Compare any two graphics cards:
GeForce 9600 GT 1GB vs Radeon HD 5770
IntroThe GeForce 9600 GT 1GB has core speeds of 650 MHz on the GPU, and 900 MHz on the 1024 MB of GDDR3 memory. It features 64 SPUs as well as 32 TAUs and 16 Rasterization Operator Units.
Compare those specifications to the Radeon HD 5770, which features a core clock speed of 850 MHz and a GDDR5 memory speed of 1200 MHz. It also features a 128-bit memory bus, and uses a 40 nm design. It is comprised of 800(160x5) SPUs, 40 TAUs, and 16 Raster Operation Units.
Tom Clancy's Endwar
Tom Clancy's H.A.W.X
Radeon HD 5770 wins
(Based entirely on the benchmarks listed above)
When combining all game benchmark scores on this page together, the Radeon HD 5770 wins overall, by 186 FPS. Please note that we do not have the results of every benchmark ever done for these cards, so the results may differ wildly in different games.
Power Usage and Theoretical Benchmarks
Power Consumption (Max TDP)
The Radeon HD 5770 should theoretically be quite a bit faster than the GeForce 9600 GT 1GB overall. (explain)
Texel RateThe Radeon HD 5770 will be a lot (about 63%) better at texture filtering than the GeForce 9600 GT 1GB. (explain)
Pixel RateThe Radeon HD 5770 will be much (about 31%) faster with regards to anti-aliasing than the GeForce 9600 GT 1GB, and should be capable of handling higher resolutions more effectively. (explain)
Please note that the above 'benchmarks' are all just theoretical - the results were calculated based on the card's specifications, and real-world performance may (and probably will) vary at least a bit.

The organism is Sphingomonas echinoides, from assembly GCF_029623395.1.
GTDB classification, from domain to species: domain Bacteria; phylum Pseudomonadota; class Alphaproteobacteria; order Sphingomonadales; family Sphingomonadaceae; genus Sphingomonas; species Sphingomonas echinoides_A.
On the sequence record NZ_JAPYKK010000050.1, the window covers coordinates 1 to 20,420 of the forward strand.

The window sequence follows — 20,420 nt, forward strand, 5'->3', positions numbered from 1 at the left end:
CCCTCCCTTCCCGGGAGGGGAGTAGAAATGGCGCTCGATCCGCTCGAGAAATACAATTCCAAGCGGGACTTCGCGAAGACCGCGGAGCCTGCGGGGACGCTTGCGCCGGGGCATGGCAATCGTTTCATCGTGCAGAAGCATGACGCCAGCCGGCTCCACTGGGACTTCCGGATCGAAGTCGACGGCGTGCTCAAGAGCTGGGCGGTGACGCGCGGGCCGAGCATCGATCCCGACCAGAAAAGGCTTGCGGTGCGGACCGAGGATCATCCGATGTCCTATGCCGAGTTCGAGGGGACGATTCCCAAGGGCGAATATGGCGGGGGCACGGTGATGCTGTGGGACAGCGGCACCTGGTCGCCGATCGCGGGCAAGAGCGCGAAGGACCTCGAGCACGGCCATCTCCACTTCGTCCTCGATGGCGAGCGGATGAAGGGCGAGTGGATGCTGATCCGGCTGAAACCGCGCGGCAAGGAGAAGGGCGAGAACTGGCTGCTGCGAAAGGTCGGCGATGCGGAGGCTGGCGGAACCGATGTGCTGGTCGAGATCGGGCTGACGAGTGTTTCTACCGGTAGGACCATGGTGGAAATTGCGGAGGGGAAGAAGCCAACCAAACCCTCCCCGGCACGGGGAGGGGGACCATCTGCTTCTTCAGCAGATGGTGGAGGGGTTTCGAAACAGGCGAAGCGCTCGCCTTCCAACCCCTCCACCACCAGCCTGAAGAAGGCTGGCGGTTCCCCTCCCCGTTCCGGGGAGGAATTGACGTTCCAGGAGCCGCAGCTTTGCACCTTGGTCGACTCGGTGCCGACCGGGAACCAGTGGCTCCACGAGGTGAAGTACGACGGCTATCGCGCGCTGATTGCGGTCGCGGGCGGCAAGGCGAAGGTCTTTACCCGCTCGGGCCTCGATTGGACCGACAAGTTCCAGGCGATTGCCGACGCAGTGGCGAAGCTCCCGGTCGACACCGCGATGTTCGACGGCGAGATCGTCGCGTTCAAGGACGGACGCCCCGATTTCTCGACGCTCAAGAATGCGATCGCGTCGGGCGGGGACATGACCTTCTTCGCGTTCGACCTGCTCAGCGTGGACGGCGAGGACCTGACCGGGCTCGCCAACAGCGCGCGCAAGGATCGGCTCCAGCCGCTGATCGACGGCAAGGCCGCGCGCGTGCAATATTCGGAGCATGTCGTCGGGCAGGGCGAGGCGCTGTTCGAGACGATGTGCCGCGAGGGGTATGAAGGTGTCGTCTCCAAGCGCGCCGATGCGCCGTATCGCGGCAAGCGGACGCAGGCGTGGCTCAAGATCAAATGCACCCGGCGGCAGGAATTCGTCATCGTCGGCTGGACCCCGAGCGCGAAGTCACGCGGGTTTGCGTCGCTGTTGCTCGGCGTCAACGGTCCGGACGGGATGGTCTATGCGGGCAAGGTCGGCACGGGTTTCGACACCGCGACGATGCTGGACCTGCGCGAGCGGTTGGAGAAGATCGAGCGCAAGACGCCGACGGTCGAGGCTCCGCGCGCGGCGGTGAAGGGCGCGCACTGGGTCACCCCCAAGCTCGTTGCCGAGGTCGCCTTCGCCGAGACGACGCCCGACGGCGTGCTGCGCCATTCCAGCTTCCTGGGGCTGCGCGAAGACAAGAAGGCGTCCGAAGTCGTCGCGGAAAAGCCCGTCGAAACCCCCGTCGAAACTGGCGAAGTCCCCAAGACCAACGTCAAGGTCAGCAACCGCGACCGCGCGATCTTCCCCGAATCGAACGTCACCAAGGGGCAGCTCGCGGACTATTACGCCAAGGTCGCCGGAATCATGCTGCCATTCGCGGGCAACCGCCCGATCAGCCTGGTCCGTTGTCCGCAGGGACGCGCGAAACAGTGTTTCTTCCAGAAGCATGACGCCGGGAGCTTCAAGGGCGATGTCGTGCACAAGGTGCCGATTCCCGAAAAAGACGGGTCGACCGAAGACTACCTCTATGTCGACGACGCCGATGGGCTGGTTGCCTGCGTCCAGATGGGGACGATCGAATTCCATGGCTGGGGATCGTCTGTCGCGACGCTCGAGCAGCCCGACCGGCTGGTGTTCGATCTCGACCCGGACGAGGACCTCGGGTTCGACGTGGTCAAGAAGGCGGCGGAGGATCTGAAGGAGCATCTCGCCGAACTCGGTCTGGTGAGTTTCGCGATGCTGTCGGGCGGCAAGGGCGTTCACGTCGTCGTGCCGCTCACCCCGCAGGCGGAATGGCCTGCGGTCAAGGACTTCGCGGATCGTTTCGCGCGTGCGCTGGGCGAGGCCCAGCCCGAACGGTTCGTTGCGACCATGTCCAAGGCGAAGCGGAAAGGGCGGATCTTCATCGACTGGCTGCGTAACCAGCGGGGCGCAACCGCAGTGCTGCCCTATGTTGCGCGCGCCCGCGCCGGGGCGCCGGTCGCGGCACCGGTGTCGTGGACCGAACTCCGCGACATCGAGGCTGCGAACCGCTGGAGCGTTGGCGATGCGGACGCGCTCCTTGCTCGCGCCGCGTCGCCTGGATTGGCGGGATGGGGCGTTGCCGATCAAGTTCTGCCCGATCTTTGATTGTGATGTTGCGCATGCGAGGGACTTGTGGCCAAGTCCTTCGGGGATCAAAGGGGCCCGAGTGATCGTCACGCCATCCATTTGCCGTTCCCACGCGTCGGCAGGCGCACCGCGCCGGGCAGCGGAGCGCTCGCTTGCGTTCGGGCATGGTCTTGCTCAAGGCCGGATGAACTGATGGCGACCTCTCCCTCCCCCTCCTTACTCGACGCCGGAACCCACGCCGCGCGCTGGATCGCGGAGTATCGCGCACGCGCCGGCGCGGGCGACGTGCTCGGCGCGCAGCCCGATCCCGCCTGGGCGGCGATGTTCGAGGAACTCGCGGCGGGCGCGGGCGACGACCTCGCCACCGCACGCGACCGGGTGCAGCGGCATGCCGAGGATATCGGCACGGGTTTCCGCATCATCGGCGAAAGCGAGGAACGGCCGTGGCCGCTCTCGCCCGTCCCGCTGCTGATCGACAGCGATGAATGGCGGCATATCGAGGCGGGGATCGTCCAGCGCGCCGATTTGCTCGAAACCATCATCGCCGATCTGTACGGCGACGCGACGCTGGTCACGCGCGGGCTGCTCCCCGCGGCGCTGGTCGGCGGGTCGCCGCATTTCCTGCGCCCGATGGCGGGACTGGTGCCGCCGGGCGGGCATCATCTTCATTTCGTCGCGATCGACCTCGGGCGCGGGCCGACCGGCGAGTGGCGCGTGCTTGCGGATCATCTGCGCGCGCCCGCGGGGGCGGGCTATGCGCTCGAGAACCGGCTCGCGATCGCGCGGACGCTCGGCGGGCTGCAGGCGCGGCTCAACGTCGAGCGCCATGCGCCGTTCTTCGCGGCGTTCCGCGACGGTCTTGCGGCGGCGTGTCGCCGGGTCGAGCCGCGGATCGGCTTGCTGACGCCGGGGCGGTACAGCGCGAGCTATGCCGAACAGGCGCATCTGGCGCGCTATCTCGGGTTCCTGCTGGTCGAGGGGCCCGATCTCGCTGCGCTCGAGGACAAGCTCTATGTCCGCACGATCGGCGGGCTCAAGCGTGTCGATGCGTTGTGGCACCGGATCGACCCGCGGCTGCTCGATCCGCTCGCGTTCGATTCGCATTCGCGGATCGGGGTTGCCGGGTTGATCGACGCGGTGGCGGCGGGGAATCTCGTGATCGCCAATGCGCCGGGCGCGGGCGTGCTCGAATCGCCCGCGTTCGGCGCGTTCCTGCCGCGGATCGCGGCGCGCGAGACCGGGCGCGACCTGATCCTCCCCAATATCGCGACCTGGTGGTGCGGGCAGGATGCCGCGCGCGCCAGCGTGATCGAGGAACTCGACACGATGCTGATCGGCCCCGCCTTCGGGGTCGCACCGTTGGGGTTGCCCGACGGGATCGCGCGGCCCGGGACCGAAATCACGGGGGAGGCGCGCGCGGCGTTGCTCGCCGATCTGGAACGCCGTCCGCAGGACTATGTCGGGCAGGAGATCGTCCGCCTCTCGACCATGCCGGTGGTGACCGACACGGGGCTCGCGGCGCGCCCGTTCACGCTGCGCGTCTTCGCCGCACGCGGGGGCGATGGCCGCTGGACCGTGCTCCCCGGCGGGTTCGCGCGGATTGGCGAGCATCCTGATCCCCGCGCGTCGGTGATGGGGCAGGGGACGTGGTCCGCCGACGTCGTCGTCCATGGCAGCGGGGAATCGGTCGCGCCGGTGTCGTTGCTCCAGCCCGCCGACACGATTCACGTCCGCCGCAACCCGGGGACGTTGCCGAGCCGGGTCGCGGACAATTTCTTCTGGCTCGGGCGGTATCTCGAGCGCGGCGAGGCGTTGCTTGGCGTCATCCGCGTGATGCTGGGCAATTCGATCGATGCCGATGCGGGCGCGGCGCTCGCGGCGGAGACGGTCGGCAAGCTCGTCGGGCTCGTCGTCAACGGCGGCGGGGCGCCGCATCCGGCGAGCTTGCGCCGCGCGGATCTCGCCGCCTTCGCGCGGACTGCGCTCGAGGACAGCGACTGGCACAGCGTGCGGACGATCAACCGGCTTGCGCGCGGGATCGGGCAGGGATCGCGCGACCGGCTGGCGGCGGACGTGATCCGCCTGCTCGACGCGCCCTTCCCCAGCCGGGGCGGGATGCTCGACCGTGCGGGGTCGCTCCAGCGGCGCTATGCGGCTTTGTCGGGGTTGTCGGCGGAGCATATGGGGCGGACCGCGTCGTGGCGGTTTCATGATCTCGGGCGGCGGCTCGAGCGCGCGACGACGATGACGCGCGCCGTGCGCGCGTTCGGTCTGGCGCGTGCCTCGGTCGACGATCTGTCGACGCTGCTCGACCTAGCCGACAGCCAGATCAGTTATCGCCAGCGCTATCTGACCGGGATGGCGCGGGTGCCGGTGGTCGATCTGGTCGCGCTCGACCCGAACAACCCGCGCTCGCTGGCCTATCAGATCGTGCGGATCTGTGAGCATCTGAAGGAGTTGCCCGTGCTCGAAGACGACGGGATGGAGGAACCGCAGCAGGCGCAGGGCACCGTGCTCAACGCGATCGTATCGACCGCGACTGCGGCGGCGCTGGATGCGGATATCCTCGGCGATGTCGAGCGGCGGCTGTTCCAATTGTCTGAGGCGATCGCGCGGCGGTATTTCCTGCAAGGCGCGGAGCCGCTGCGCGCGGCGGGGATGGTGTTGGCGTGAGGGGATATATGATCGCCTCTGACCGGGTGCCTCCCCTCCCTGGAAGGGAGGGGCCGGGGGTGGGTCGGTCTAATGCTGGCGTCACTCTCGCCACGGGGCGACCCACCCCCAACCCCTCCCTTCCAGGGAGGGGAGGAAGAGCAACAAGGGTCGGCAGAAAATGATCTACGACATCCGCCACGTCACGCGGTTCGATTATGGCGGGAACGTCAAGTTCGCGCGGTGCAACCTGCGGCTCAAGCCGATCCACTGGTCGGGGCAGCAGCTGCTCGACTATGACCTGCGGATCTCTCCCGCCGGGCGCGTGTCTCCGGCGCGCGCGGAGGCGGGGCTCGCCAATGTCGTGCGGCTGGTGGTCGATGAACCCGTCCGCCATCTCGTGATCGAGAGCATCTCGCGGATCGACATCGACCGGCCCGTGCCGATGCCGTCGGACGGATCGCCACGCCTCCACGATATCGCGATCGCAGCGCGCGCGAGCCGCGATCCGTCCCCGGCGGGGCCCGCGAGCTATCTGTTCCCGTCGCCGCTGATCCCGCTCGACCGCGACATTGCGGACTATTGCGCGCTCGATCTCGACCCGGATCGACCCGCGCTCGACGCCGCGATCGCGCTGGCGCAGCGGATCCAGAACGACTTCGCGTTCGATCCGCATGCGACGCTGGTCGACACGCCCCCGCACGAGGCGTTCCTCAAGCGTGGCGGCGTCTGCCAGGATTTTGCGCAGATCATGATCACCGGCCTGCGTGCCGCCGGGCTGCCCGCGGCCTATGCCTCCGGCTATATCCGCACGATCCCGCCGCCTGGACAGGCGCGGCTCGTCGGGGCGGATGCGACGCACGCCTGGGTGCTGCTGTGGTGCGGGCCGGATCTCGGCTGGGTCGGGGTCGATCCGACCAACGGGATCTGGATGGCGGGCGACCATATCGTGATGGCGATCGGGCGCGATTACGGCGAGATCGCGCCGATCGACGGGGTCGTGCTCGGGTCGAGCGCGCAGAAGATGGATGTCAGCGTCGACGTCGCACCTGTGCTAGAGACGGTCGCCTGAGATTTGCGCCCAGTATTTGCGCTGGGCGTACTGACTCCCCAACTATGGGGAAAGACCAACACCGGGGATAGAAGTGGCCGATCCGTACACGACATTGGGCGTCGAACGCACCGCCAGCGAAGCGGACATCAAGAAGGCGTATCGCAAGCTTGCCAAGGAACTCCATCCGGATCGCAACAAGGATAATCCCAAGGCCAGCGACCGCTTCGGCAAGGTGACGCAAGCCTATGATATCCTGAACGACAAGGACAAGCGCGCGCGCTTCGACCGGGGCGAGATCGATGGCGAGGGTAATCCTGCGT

Please note that the price comparisons are based on search keywords - sometimes it might show cards with very similar names that are not exactly the same as the one chosen in the comparison. We do try to filter out the wrong results as best we can, though.
Memory Bandwidth: Bandwidth is the maximum amount of data (in units of MB per second) that can be transported over the external memory interface in one second. The number is worked out by multiplying the card's interface width by its memory clock speed. In the case of DDR type memory, the result should be multiplied by 2 once again. If it uses DDR5, multiply by 4 instead. The better the memory bandwidth, the better the card will be in general. It especially helps with anti-aliasing, High Dynamic Range and high resolutions.
Texel Rate: Texel rate is the maximum number of texture map elements (texels) that are processed per second. This number is worked out by multiplying the total texture units by the core clock speed of the chip. The higher the texel rate, the better the video card will be at handling texture filtering (anisotropic filtering - AF). It is measured in millions of texels in one second.
Pixel Rate: Pixel rate is the maximum amount of pixels that the graphics card could possibly write to the local memory in one second - measured in millions of pixels per second. Pixel rate is calculated by multiplying the amount of ROPs by the the core speed of the card. ROPs (Raster Operations Pipelines - also called Render Output Units) are responsible for filling the screen with pixels (the image). The actual pixel rate is also dependant on lots of other factors, most notably the memory bandwidth of the card - the lower the bandwidth is, the lower the potential to reach the max fill rate.